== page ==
“Our goal is to make sure that doesn’t happen,” Brown said. “The clearest way to handle that is to make sure we close the border.”
Shaheen agreed that the threat from ISIS is “very real” but said that the best way to handle the militants is to strengthen the coalition fighting them. She disagreed with Brown that an “occupying force” should have been left in Iraq.
With HB-1 visas likely on the horizon, the candidates each offered their take on the plan. Shaheen called the current system “broken.”
“[The visa system] is not working now for the tourism industry here, for our farming industry here, for our high tech companies,” Shaheen said. “The [immigration] bill that we passed starts first with addressing security at the border.”
Brown said he wouldn’t have voted for that legislation because it provided incentives for illegal immigration during the “coming out period” and he did not agree with the language that expanded the definition of a refugee.
“I cannot provide EBT cards, preferential housing and other benefits for people who have broken our laws,” Brown said. “[The bill] immediately gives an opportunity for the president to authorize 11 million people to get jobs. I want to fight for jobs for people in New Hampshire.”
He said that Shaheen’s legislative record when it comes to businesses proves she is not working to bring jobs to the state. He says the senator has a zero rating with the National Federation of Independent Business (NFIB) and an “F” with the Chamber of Commerce.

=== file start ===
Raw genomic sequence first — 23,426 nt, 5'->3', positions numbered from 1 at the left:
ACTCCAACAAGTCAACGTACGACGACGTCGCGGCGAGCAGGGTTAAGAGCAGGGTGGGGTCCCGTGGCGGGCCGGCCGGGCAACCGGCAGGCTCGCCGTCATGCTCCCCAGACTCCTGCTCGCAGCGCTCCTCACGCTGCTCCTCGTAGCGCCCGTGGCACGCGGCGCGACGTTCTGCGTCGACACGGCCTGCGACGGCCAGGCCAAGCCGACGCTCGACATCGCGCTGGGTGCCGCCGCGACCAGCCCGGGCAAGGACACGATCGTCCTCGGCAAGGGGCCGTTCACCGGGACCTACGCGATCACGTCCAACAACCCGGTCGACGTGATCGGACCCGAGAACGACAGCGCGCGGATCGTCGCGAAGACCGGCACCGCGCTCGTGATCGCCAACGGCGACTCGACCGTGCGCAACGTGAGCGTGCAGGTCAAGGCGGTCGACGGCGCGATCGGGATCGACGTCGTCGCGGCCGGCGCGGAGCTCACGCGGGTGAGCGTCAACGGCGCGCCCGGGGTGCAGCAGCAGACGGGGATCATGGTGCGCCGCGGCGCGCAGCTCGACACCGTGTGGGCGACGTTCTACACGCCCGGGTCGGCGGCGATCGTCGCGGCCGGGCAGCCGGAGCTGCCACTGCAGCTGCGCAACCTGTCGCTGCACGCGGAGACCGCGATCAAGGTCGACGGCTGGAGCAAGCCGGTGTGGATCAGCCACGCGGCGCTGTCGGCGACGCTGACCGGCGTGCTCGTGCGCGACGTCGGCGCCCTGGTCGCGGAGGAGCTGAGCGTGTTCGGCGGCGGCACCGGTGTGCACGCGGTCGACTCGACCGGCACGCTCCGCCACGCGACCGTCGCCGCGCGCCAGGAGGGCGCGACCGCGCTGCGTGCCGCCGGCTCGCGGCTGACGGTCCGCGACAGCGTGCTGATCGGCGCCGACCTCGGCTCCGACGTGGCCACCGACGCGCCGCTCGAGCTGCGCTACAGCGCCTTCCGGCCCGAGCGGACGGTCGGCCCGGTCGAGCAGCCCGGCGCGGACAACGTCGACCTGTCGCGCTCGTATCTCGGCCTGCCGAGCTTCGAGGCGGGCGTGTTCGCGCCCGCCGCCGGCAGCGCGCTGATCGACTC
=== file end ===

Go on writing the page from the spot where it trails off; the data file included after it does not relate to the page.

Shaheen jumped on Brown holding up her NFIB rating as evidence that she is bad for businesses, saying that the group is funded by the Koch Brothers and drawing applause from the audience. She said she crafted the Small Business Jobs Act and voted for the American Jobs Act, both of which Brown voted against while Massachusetts senator.
The candidates started actively arguing when the debate moved on to the topic of energy. Brown claimed that Shaheen was against nuclear energy, to which the incumbent quickly interjected, saying, “No, I’m not.”
“Where did you get that?” she asked Brown.
“Senator, when the Seabrook Nuclear Power Plant was in effect you made an effort to stop it,” Brown responded.
“No, I didn’t,” Shaheen shot back.
“Senator, with respect you did,” Brown said.
“I was not in office at the time,” Shaheen said, prompting uproar from the gallery.
Brown then tried to corner her regarding raising the national energy tax, a charge that she says independent fact-checkers have called “false.”
Shaheen closed the debate with a scathing critique of her opponent’s intentions for gunning for her seat.
“Senator Brown, when he lost his race, he didn’t move to New Hampshire and say ‘I want to get involved in this state.’ He thought about running for the Senate again… Then he thought about running for governor of Massachusetts, then he went to Iowa and talked about running for president,” Shaheen said. “Well, I don’t think New Hampshire is a consolation prize.”